I learned quite a few interesting things from this book – checked out of the library.
First, while searching for my paternal great-grandmother, I kept coming across the name Delia in reference to the known marriage and children of Bridget and Martin. Delia? I figured this had to be the wrong family… just how many Bowmans were there in New Bedford anyway??? One of the things I found out from this book was that Delia was a nickname for Bridget; I can’t imagine for a moment how Delia relates to Bridget, but this has opened up a whole world of census records that I now know I can use. The elusive Bridget Kerrigan Bowman isn’t so elusive anymore!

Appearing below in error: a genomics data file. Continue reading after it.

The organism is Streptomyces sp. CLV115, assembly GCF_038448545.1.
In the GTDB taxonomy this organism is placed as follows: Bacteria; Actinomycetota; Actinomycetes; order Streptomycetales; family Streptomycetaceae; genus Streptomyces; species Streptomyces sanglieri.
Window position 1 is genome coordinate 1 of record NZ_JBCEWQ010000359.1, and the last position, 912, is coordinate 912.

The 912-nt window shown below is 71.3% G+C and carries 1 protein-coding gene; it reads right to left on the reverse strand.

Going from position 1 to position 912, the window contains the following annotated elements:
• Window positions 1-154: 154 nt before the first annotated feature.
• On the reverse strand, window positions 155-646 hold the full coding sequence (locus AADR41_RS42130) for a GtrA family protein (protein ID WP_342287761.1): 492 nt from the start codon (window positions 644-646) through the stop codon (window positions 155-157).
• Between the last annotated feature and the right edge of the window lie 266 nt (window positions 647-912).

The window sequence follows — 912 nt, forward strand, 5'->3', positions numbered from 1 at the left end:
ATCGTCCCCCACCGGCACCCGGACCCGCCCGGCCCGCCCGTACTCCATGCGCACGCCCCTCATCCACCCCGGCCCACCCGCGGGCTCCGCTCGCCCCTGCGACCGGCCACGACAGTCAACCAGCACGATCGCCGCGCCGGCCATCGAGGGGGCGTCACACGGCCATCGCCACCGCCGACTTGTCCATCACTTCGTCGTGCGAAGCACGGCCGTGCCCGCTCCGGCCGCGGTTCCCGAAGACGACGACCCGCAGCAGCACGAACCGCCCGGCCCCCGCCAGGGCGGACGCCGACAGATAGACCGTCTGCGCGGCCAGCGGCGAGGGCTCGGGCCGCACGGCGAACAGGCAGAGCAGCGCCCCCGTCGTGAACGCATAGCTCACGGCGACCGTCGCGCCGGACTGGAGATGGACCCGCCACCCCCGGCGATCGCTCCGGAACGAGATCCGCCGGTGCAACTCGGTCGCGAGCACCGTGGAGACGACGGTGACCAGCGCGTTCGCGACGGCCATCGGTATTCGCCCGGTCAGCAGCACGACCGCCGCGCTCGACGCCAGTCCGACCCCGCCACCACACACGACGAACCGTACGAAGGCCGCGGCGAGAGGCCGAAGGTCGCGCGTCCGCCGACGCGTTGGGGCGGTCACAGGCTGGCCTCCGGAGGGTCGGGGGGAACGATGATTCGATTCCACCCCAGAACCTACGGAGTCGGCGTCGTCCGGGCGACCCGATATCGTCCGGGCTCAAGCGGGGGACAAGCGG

I’ve been doing my husband’s genealogy as well. One of the family names in his lineage is Cawley. I kept hitting a wall on the state and federal census records because I kept coming across McCawley in census records with the same relatives listed as those for the Cawley clan. How could this sparsely populated area have two separate family names that were so similar? This book said that in the early immigration days some Irish families dropped the Mc and O’ in their names. It was like a light went on! Cawley and McCawley are one and the same family.
The impact on both branches of the above families is tremendous. Now I can proceed with confidence that Delia is Bridget and McCawley is Cawley. Pretty awesome!